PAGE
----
Students in Peter Skene Ogden’s Justice Club are learning about birds and fishes.
The club, started four years ago by teacher sponsors Tai St. Pierre and Ray Kline, aims to teach youth about animal husbandry along with conservation measures. The focus is on ducklings and Chinook salmon this year, although they had previously also raised chickens, Pink salmon and bees.
The ducks serve dual purpose: “It’s so kids can learn about how they develop in the eggs,” said St. Pierre. “They learn a bit about that and then we will sell the ducks as a fundraiser. That helps to support our other programs like the beekeeping and such.”
The club got 50 per cent of their eggs to hatch this year, down from the 60-70 per cent last year. The lower returns were partly because it was a challenge to maintain the humidity and other conditions in the incubators, St. Pierre said. In the end, they were pleased with the results.
“I think the best part about hatching the ducklings is the week that we have them after they’ve hatched,” she said. “The kids really like to handle them and just sit with them and watch them a lot of the time. It’s something that’s really interesting for them.”
Kline said, “I like coming in that first day when they’re supposed to hatch. You look then you hear, “cheep, cheep, cheep” and there’s a whole bunch of them in there.”
The teachers said they would definitely hatch ducks and chickens again and may even try geese next year. They will also likely continue with the salmon, which are part of a conservation program through the Department of Fisheries. Although other high schools in School District 27 have raised salmon in the past, PSO is now the only one doing it.
“We learn about at-risk species, the human impact on those species and how we can mitigate our impact or what we can do to help those species rebound, what kind of protections these species need,” St. Pierre said.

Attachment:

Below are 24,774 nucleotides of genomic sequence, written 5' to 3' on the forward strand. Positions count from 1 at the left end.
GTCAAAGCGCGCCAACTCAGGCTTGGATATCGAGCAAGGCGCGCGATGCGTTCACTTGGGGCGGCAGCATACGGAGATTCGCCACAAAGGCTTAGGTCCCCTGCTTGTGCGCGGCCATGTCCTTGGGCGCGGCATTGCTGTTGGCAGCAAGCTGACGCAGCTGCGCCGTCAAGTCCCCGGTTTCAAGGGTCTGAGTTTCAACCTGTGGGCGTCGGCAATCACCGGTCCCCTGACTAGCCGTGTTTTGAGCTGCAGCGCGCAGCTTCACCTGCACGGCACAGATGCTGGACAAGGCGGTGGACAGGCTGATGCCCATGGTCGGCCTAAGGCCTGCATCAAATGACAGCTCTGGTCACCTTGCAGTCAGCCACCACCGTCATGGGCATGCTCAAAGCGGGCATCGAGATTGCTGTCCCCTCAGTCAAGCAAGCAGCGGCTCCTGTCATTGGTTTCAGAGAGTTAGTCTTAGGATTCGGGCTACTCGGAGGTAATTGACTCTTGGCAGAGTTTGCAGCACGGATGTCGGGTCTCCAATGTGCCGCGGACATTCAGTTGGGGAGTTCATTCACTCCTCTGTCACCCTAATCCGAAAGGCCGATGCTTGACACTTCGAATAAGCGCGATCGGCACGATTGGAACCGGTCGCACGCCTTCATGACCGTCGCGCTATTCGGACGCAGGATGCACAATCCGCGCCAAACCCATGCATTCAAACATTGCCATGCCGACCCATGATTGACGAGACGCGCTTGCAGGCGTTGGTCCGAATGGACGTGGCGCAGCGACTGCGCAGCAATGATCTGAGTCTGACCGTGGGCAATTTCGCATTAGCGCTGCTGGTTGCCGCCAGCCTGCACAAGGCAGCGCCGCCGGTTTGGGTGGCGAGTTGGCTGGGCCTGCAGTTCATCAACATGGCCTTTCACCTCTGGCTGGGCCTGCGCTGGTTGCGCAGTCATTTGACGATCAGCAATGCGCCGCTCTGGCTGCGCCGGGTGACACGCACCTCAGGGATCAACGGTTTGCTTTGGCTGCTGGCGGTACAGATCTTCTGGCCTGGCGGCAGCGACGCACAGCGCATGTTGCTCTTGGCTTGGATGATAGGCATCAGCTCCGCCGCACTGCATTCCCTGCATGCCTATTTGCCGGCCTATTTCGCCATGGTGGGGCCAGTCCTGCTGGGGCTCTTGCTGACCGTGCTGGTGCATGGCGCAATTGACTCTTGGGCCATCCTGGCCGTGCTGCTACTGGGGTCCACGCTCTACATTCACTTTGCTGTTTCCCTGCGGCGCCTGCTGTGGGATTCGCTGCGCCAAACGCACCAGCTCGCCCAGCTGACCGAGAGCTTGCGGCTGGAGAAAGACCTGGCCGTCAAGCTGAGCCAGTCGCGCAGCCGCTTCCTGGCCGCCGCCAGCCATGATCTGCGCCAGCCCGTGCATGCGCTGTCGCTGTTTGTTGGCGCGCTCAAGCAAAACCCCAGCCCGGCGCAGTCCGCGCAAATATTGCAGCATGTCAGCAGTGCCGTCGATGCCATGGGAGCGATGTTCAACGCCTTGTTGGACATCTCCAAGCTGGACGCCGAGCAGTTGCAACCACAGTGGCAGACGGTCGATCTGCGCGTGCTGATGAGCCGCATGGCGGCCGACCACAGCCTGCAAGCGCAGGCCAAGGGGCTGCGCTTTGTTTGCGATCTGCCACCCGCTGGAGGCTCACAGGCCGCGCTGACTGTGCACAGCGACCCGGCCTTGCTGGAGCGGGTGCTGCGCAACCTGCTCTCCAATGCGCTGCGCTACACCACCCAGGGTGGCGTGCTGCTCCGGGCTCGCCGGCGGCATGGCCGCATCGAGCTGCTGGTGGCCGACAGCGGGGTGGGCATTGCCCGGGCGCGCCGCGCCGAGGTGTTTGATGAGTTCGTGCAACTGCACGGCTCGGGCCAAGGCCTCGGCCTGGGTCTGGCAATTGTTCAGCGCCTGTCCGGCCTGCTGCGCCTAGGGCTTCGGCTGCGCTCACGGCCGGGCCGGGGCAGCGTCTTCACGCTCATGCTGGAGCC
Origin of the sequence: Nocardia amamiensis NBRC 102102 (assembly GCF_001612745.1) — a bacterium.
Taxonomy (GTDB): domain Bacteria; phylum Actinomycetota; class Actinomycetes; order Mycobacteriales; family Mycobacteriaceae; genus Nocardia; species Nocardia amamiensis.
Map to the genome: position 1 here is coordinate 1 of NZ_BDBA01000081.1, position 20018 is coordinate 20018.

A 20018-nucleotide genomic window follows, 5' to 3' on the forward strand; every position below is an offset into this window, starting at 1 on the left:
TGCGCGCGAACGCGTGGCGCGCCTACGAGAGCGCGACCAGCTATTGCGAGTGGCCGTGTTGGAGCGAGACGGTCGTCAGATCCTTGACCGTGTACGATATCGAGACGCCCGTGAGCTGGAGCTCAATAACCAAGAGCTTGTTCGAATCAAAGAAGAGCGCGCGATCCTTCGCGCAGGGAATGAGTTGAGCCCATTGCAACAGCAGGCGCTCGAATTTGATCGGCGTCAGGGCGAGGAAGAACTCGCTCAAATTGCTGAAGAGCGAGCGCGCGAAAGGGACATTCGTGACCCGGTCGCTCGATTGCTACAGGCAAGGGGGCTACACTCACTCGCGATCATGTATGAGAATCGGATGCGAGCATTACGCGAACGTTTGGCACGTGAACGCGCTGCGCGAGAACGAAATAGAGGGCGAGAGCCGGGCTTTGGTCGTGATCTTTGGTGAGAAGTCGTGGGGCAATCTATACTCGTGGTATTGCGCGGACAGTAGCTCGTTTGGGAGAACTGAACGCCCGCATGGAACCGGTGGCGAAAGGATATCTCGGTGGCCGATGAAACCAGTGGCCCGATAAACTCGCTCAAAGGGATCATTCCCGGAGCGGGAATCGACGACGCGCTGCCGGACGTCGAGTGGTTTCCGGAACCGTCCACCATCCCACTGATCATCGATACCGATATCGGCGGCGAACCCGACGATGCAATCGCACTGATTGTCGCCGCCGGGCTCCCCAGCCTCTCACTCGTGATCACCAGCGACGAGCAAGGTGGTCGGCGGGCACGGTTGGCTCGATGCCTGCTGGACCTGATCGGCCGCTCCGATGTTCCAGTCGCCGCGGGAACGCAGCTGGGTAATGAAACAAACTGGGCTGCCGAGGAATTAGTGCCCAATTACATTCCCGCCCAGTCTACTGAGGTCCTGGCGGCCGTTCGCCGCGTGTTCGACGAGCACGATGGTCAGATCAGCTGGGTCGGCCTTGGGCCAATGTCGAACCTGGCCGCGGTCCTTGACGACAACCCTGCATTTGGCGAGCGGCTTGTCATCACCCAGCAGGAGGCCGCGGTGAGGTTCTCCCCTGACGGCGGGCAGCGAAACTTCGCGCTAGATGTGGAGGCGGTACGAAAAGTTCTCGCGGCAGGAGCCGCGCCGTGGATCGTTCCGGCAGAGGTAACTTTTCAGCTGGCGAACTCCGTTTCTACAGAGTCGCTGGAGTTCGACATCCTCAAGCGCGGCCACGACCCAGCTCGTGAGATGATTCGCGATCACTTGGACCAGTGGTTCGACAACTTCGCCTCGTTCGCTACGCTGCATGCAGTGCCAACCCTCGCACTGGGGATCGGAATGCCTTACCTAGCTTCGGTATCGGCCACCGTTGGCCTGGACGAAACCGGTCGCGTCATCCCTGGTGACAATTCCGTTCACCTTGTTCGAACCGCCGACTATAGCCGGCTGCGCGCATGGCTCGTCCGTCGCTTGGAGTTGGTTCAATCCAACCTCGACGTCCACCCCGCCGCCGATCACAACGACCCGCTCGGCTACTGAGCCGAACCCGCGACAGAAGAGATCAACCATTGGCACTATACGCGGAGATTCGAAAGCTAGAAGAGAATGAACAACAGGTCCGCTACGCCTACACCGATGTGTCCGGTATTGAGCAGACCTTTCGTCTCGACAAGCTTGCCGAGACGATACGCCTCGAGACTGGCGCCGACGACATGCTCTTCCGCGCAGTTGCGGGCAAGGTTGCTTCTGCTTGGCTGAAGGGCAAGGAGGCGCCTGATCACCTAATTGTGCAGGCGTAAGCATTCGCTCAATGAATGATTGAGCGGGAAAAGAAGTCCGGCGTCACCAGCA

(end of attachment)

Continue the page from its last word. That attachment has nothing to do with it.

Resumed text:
“It’s basically hatching Chinook salmon and then releasing them back into the rivers to help the populations.”
The club received their salmon this year from Nechako River, but usually gets them from San Jose River near Williams Lake.
Student Junaya Nielsen said she enjoyed learning about the ducklings and the fish, noting she “really wanted to get involved in our school and our community.”
“I like animals a lot, so I like to help with things like bees and stuff because it’s cultivating our environment and helping that,” she said. “And then I also like to help with the fish because that’s really cool, and salmon are dying off currently.”
The Justice Club travelled to Horsefly to learn more about salmon, spending the whole day learning about the salmon cycle and conservation status, St. Pierre said.
“We did a hike where we learned about different plants and we looked at identifying mushrooms,” she said. “That was really interesting and really neat learning about what you can get from the land. We got to meet with a lot of different researchers and conservation officers.”
Although they have looked after Chinook in the past, this time was a little different because they are way more responsive, active and bigger than in previous years.
“They’re way more aggressive when it comes to feeding. The Pink we didn’t have to feed once they hatch, they were released immediately,” St. Pierre said. “The previous Chinook didn’t seem as interested in eating right away, whereas these ones seem to be developing faster and better.”
The Justice Club is planning to travel to Scout Island in June to learn more and release their salmon.